Thanks Iain for your corrections. 35 minutes in 20 years = ca. 15%! Truly amazing.
>"some guides have compared its physical challenge—3000 meters of elevation gain and another 3000 in descent—to solos of Mont Blanc and the Matterhorn, back-to-back."
Have they now? In that case I would suggest that said guides have little idea what they're talking about, but what do I know?
It is a route of alpine proportion after all.
"Ascending and descending 4000m from sea level is no mean feat..."
That *sounds* like it includes the initial ascent of Garsbheinn and the descent down to Sligachan.
Yes it's down as 10,000ft in Classic Rock.
I seem to remember when I did it (and had my altimeter logging the total ascent) that it was about 2000m once one the ridge. Maybe just over, but not much from memory. So about 3000m (perhaps just under?) climbing from sea level. 4000m is overestimating it by a long way.
> That *sounds* like it includes the initial ascent of Garsbheinn and the descent down to Sligachan.
I agree, my initial ascent of Garsbheinn with a hangover was the hardest part of the ridge.
Well, I've done the CR. It's a hard day's hillwalking, no question, but not much different from the Welsh 3s, say, maybe easier. Whereas I imagine climbing the Matterhorn and MB back to back would be rather more of an effort than that.
After all FW has done this in three hours. KJ did the Matterhorn in eight minutes quicker (admittedly from the town). I'm guessing that throwing in MB would make it substantially more than three hours for the two, wherever you count the start as being.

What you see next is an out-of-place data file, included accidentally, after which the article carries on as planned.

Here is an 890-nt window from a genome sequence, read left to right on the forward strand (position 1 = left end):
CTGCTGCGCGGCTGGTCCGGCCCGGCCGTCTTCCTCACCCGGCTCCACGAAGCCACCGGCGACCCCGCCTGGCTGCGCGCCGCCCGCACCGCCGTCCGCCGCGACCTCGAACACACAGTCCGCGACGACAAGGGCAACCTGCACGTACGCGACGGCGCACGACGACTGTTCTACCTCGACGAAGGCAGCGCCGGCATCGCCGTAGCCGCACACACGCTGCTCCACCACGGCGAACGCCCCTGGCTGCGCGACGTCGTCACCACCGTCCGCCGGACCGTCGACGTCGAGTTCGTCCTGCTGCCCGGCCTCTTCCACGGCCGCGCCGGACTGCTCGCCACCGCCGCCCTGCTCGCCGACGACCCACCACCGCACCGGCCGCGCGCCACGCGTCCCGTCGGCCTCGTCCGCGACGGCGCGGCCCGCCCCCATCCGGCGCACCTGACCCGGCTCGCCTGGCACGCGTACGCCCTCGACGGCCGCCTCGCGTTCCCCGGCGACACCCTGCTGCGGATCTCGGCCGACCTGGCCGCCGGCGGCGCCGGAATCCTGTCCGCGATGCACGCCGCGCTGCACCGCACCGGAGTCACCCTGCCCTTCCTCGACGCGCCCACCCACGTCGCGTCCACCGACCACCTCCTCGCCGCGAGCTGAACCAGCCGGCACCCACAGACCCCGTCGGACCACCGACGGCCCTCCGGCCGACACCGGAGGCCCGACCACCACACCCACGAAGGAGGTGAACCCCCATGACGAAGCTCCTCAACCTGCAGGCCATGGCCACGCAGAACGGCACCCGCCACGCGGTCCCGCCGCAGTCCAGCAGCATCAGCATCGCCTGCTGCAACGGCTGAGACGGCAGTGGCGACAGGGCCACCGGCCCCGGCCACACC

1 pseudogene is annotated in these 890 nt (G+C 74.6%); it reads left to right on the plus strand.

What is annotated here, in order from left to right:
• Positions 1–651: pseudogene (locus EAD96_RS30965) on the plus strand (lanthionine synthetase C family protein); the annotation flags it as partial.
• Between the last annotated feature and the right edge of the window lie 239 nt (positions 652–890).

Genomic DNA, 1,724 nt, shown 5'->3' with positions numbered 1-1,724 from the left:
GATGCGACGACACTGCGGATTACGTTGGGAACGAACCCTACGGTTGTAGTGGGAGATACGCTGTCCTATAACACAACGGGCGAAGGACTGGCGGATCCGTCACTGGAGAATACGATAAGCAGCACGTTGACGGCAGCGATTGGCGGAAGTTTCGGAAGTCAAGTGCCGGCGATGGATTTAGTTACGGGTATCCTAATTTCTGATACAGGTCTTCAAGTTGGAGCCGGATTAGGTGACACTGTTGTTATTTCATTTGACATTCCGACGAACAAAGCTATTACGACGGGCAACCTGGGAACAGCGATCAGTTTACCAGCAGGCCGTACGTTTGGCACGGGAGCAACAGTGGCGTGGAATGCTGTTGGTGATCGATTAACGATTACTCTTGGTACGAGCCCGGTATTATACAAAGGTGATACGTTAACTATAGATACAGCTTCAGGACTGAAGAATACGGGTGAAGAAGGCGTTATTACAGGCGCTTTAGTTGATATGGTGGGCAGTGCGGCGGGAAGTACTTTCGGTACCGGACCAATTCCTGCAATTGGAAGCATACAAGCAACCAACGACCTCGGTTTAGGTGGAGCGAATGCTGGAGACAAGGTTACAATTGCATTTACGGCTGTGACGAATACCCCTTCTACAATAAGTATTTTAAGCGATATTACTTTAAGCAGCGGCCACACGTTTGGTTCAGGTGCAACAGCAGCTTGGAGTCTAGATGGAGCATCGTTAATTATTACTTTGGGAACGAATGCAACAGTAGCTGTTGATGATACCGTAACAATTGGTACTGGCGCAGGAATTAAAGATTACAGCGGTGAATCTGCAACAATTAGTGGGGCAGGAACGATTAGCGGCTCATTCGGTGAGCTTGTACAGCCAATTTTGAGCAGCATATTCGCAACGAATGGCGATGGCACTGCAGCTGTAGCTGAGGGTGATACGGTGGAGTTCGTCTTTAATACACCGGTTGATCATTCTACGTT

Though mind you FW's time is top to top, you need to throw in the walk up and down. So maybe it's not as wildly out as I think.
Massive hats off to Fin; Gill told me he virtually jumped into An Dorus over them!
Did anyone tell Finlay that Dubh Mor isn't actually part of the ridge?????
He'll need to go back and re-run it as he touched too many tops.
And bypassed Da Bheinn initially .... I never thought of that.
> Did anyone tell Finlay that Dubh Mor isn't actually part of the ridge?????
> He'll need to go back and re-run it as he touched too many tops.
Its part of the formal record route isnt it? I thought Hyslop formalised the record route?
Finlay's own analysis: http://gomountaingoats.blogspot.co.uk/2013/10/new-cuillin-ridge-traverse-record_15.html
Killian would have no problem on this terrain I'm sure! Would be interesting to see his time.
just means he is the new standard and we are all sub-human!
Elsewhere on the site
Rock shoes stink – let’s face it. Boot Bananas are the perfect way to fight the funk and keep them fresh. They help... Read more
F ounded in 1993, Mountain Hardwear are a pretty young mountaineering clothing and equipment manufacturer but are also one of... Read more
With four photos in this week's top ten, and a UKC gallery of stunning images we thought it was time we had a chat with... Read more
Tonight's Friday Night Video features the Norwegian town of Rjukan, once believed to be the home of the world's tallest... Read more
Perhaps the perfect Xmas gift for the climber in your life... Wild Country's Crack School has two of the worlds best crack... Read more